Dogs that biteThe problem of rabies has to do with lack of management.
There is no stopping Prime Minister KP Sharma Oli from making tongue-in-cheek remarks no matter how badly his political game is faring. It was no surprise when he took the reference of a rabid dog while taking a jab at his party rival Madhav Kumar Nepal. Responding to Nepal’s claim that he had been offered the prime ministership by Oli, the latter said he would have to be bitten by a rabid dog to make such an offer to the former.
At one fell swoop, Oli managed to lower the debate of the already petty party politics while also stigmatising the mental health of human’s best friend—the dog. Our interest today is not in the ideological tussle between the twin top leaders of the CPN-UML. They have anyway been bow-wowing each other for a long time now. Our concern is with how a dog remains a subject of fear and loathing even as authorities look the other way when it comes to managing stray dogs.
Dogs contribute almost 99 percent of human rabies deaths globally, running in the tens of thousands. The fact that almost 95 percent of the rabies deaths occur in poorer countries of Asia and Africa explains how the problem of rabies has to do with lack of management rather than the disease itself. As per the World Health Organisation, rabies causes an estimated cost of $8.6 billion per year globally for want of proper preventive measures against the virus.
Rabies is a vaccine-preventable disease. As per a study, around 30,000 livestock and 300,000 humans get vaccinated against the virus in Nepal as a prophylactic measure. But still, almost 32 people and 500 animals die of the disease each year in recent times. That, though, is a gross underestimate as a significant number of deaths in both humans and animals in Nepal are considered to be underreported. The lack of proper veterinary services and health centres across the country means that rabies continues to be a threat to the population.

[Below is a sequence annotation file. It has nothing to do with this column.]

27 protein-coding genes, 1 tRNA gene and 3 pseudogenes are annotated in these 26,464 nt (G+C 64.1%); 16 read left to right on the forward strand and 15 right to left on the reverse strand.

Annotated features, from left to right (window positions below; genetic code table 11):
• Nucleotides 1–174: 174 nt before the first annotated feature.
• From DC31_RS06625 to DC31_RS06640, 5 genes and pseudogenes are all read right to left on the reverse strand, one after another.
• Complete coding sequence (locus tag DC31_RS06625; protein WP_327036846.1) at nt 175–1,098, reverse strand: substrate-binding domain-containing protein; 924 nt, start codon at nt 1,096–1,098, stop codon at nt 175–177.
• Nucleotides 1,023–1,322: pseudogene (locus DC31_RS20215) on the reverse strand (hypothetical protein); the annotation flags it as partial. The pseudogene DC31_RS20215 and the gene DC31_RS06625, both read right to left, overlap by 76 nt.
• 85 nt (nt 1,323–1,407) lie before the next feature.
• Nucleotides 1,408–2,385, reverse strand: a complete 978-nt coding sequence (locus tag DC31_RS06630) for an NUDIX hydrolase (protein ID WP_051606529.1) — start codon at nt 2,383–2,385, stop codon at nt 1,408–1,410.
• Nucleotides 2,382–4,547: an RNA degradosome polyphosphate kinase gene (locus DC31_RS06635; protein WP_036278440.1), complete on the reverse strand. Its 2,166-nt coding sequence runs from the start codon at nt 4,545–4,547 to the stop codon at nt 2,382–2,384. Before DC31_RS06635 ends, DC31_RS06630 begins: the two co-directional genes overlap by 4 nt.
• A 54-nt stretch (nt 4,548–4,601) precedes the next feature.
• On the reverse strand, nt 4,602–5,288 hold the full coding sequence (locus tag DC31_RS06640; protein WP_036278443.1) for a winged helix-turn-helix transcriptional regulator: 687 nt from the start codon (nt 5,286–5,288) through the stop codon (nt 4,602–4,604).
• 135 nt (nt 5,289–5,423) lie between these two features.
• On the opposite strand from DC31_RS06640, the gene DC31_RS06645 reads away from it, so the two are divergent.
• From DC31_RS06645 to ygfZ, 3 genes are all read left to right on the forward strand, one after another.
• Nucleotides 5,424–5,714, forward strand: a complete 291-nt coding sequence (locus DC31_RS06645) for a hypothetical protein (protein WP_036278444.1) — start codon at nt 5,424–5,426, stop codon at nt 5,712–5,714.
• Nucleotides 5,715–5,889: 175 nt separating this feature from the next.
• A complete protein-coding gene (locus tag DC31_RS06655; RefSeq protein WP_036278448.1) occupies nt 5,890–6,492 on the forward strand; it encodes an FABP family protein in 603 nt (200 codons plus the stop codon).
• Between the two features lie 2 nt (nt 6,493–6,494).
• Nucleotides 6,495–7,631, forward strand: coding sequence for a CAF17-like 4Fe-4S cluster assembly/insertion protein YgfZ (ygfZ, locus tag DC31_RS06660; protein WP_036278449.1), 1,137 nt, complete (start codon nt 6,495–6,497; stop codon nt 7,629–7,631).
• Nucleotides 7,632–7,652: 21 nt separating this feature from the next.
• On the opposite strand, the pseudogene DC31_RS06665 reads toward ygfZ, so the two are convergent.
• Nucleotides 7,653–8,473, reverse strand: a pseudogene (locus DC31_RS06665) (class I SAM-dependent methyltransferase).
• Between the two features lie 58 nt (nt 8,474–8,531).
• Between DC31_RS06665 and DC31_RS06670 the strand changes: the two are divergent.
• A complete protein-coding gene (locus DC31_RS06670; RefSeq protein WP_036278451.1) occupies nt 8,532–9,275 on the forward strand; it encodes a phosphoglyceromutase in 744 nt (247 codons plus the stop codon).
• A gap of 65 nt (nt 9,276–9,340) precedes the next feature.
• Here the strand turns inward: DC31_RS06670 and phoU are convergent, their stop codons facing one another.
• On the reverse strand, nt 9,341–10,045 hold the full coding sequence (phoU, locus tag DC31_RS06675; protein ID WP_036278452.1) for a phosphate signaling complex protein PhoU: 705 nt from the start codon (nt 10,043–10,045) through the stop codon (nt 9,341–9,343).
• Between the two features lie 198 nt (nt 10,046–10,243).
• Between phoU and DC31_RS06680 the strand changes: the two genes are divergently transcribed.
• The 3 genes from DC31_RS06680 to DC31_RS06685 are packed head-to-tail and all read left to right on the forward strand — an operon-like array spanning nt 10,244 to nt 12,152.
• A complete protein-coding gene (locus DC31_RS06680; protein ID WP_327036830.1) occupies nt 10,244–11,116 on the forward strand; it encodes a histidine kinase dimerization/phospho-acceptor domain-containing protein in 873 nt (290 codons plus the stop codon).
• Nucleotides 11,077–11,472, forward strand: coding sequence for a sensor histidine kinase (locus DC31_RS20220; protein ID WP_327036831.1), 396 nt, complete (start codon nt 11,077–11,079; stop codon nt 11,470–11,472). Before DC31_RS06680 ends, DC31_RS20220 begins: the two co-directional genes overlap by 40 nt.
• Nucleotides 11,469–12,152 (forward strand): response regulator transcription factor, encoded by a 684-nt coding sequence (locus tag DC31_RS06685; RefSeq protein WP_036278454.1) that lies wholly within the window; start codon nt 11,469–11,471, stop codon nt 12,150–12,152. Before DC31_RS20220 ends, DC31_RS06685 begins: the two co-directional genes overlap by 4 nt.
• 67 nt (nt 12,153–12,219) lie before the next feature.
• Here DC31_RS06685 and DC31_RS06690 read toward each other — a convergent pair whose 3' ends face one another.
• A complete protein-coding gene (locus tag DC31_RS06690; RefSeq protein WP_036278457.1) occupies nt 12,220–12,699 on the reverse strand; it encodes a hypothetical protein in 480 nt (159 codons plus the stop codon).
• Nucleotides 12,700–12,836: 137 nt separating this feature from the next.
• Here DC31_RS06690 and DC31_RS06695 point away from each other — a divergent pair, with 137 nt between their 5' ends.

That must change. Although Nepal has made some progress in creating awareness about the viral zoonosis caused by dog bite—as well as other animals including monkeys, bats and jackals—over the years, the country still lacks a systematic national rabies control strategy. Resultantly, much of the prevention and management of rabies falls on local bodies and hospitals. Shukraraj Tropical and Infectious Disease Hospital, for instance, is reported to receive almost 150 individual visits for anti-rabies vaccination annually.
Rapid urbanisation in many parts of the country has led to an increase of stray dogs, as it provides them with the food they require to sustain themselves. In some cases, even dog owners resort to abandoning their pets when they show abnormal behaviour if not kill them altogether. As a result, dogs turn stray, come into contact with rabid dogs on the street, and turn hostile to humans. With this, incidences of human-dog conflict increase. Even as various non-profit organisations continue to provide much-needed support to manage street dogs, local units cannot remain passive when it comes to taking care of the canines. It is part of our social responsibility to look after the animals that look after us. Stigmatising them is not the way to go.